The traditional workaround for stuck NFS(v3) locks

April 21, 2023

Up through NFS v3, advisory file locks over NFS were done through a separate protocol and set of systems, the "Network Lock Manager" (NLM) set of protocols (which I believe are best covered in File Locking over XNFS and Network Lock Manager Protocol). File locking is naturally a stateful system, where the server and the clients have to have the same state, but unfortunately the NFS v3 NLM protocol doesn't provide for any way for servers or clients to explicitly check that they agree on how things are. In theory this shouldn't happen; in practice, well, it does.

(NFS locking is designed to deal with server and client reboots, but either doing one or simulating it tends to be pretty disruptive.)

The most visible way for the server and clients to become de-synchronized is a stuck lock, where the server believes a client has a file locked but the client thinks it doesn't. A file with a stuck lock can never be (re-)locked by any programs trying to do so, and it will normally stay that way until the reboot of either or both of the server or the client the server thinks has the file locked. As a result, working around these stuck locks has been a concern of NFS server system administrators for a long time and people have come up with a traditional brute force solution.

(In informal conversation sysadmins may talk about 'clearing' a stuck lock this way, but we're not really doing that; we're working around it with brute force.)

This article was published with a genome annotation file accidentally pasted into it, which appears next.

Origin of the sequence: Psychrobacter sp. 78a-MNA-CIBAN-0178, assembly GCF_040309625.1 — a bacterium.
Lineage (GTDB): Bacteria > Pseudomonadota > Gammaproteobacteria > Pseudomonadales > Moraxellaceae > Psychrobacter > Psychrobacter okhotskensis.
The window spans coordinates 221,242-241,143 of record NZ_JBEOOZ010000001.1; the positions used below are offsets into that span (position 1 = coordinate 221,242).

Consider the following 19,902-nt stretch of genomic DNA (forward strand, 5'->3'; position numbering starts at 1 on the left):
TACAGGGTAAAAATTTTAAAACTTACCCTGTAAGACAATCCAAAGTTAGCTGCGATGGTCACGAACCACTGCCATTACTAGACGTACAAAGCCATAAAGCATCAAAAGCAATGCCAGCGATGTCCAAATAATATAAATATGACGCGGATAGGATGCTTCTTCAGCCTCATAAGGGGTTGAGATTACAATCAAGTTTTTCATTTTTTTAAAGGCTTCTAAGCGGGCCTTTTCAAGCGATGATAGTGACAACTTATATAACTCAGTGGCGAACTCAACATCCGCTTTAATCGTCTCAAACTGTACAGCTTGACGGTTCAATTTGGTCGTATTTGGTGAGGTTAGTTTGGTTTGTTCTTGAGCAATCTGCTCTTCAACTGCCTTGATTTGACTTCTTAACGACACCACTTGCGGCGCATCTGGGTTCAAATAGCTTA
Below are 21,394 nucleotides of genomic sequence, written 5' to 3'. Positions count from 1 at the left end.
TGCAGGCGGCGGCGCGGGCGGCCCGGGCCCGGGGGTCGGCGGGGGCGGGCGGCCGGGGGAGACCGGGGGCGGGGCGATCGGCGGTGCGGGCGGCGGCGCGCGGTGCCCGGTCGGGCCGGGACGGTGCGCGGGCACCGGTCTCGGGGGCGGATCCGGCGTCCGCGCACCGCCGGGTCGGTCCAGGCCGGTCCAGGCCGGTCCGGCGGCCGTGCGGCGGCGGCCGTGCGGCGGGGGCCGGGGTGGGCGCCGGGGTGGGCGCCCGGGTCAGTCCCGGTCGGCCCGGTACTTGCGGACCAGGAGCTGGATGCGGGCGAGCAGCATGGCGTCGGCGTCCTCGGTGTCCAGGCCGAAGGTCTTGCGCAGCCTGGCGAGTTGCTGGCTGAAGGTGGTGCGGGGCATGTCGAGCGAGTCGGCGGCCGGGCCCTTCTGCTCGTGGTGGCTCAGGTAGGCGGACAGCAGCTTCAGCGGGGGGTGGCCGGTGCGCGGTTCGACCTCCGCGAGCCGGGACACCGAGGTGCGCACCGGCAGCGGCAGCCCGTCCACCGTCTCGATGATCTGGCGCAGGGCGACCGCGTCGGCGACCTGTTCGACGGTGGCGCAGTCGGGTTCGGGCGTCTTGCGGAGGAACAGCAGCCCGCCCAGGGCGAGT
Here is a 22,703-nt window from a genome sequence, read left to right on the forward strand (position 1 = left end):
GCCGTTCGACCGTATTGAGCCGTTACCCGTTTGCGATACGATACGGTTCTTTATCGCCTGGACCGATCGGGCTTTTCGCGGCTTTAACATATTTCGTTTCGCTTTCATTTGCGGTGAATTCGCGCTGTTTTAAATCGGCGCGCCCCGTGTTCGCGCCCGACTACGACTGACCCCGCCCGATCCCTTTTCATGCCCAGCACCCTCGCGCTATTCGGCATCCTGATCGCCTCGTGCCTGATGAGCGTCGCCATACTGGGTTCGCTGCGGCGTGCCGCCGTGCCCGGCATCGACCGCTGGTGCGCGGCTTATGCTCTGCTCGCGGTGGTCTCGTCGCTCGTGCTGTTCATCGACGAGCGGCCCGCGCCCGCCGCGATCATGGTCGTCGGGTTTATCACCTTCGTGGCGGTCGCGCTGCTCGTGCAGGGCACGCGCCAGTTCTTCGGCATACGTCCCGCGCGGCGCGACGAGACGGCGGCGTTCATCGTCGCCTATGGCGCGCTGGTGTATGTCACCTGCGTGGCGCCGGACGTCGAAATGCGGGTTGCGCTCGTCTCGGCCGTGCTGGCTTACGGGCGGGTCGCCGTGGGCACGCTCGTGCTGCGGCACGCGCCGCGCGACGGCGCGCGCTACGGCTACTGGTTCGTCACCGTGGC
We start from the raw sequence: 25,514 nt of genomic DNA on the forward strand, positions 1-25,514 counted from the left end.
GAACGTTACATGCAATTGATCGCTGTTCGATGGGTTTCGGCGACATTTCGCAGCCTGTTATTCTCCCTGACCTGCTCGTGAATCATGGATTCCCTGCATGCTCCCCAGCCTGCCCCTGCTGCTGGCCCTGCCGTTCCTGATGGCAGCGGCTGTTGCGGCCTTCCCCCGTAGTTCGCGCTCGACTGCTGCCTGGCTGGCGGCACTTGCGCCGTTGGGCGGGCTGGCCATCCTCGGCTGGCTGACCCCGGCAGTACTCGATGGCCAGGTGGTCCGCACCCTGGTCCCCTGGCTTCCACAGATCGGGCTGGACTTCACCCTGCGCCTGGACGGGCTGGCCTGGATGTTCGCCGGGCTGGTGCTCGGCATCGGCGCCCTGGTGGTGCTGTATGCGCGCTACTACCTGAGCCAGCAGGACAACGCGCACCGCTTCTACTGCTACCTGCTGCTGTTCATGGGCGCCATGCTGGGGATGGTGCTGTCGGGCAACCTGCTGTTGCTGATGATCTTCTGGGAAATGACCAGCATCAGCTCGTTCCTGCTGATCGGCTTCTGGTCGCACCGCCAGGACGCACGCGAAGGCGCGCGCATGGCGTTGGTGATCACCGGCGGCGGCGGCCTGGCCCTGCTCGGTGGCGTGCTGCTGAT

The traditional brute force workaround is to carefully stop everything that would ordinarily try to touch the stuck file, copy it to a new file, and then if necessary rename the new file back to the old name. Often you then remove the old stuck file. Then you let whatever programs or systems were trying to lock things start up again so they can go back to using and locking the file. Often this can be as simple as:

; mv fileA fileA-stuck
; cp -a fileA-stuck fileA

(There are many variations of this 'copy and rename' process, depending on what you're worried about and how you want to proceed.)

This works because (NFS) file locks are almost invariably attached to the file's inode instead of its name. When you rename and copy the file, the new version has the same name and the same contents (well, we hope), but a different inode, one that the NFS server doesn't consider to be locked.

(When you delete the old file with its old inode, the server will generally drop the lock and even if it doesn't, you don't care any more; the file is inaccessible and no one will try to lock it by accident.)

These days, most people don't deal with NFS and when they do it's with NFS v4, which has locking integrated into the core protocol (and as a result, I believe has more reliable locking). This brute force workaround for stuck NFS v3 file locks is drifting toward cursed knowledge, if it isn't already there.

(We still have NFS v3 fileservers, so every so often this is relevant to us.)

Written on 21 April 2023.
« Setting the ARC target size in ZFS on Linux (as of ZoL 2.1)
The two types of C programmers (a provocative thesis) »

Page tools: View Source, Add Comment.
Login: Password:
Atom Syndication: Recent Comments.

Last modified: Fri Apr 21 21:42:34 2023
This dinky wiki is brought to you by the Insane Hackers Guild, Python sub-branch.